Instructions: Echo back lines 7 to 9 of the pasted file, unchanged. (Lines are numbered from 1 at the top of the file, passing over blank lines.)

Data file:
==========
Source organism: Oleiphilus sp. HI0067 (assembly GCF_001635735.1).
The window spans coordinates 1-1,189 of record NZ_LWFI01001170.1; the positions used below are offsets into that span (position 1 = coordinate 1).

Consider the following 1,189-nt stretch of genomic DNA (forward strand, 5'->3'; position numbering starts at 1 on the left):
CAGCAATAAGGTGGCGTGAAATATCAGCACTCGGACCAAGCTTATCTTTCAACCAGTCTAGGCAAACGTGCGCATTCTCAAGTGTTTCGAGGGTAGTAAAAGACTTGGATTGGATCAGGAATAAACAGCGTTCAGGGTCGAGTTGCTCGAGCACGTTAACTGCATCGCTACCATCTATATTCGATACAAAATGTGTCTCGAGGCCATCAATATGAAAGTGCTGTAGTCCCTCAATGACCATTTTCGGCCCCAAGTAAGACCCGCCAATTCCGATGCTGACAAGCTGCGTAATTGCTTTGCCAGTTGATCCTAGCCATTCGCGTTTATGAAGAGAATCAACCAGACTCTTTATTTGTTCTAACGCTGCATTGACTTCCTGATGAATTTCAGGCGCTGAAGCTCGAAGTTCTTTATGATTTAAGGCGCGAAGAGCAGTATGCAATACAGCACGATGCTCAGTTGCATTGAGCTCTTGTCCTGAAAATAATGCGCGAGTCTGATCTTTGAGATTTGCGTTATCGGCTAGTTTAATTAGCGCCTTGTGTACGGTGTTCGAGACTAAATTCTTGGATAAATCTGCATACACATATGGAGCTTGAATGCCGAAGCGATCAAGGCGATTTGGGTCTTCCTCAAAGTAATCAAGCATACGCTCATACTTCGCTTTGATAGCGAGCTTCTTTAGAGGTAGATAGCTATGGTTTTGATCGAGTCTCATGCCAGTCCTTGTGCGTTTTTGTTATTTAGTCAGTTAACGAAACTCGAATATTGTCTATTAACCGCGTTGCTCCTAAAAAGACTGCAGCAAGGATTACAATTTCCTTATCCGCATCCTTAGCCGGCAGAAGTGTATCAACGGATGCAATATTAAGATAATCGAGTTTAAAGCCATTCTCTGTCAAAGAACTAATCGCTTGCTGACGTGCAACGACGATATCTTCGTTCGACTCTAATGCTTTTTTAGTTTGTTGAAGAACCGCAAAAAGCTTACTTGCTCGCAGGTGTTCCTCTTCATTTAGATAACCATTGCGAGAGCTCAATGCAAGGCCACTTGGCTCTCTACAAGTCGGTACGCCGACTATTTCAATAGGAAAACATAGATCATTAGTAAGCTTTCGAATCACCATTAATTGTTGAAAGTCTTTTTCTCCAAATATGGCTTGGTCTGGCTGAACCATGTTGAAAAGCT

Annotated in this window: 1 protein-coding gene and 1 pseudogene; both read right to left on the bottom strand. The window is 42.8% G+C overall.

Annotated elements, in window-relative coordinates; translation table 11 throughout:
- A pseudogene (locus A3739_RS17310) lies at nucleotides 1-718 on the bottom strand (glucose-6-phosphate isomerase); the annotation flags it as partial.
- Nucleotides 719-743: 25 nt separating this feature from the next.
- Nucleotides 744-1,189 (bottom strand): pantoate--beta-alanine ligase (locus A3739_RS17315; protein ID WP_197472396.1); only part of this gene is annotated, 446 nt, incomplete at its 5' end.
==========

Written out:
- A pseudogene (locus A3739_RS17310) lies at nucleotides 1-718 on the bottom strand (glucose-6-phosphate isomerase); the annotation flags it as partial.
- Nucleotides 719-743: 25 nt separating this feature from the next.
- Nucleotides 744-1,189 (bottom strand): pantoate--beta-alanine ligase (locus A3739_RS17315; protein ID WP_197472396.1); only part of this gene is annotated, 446 nt, incomplete at its 5' end.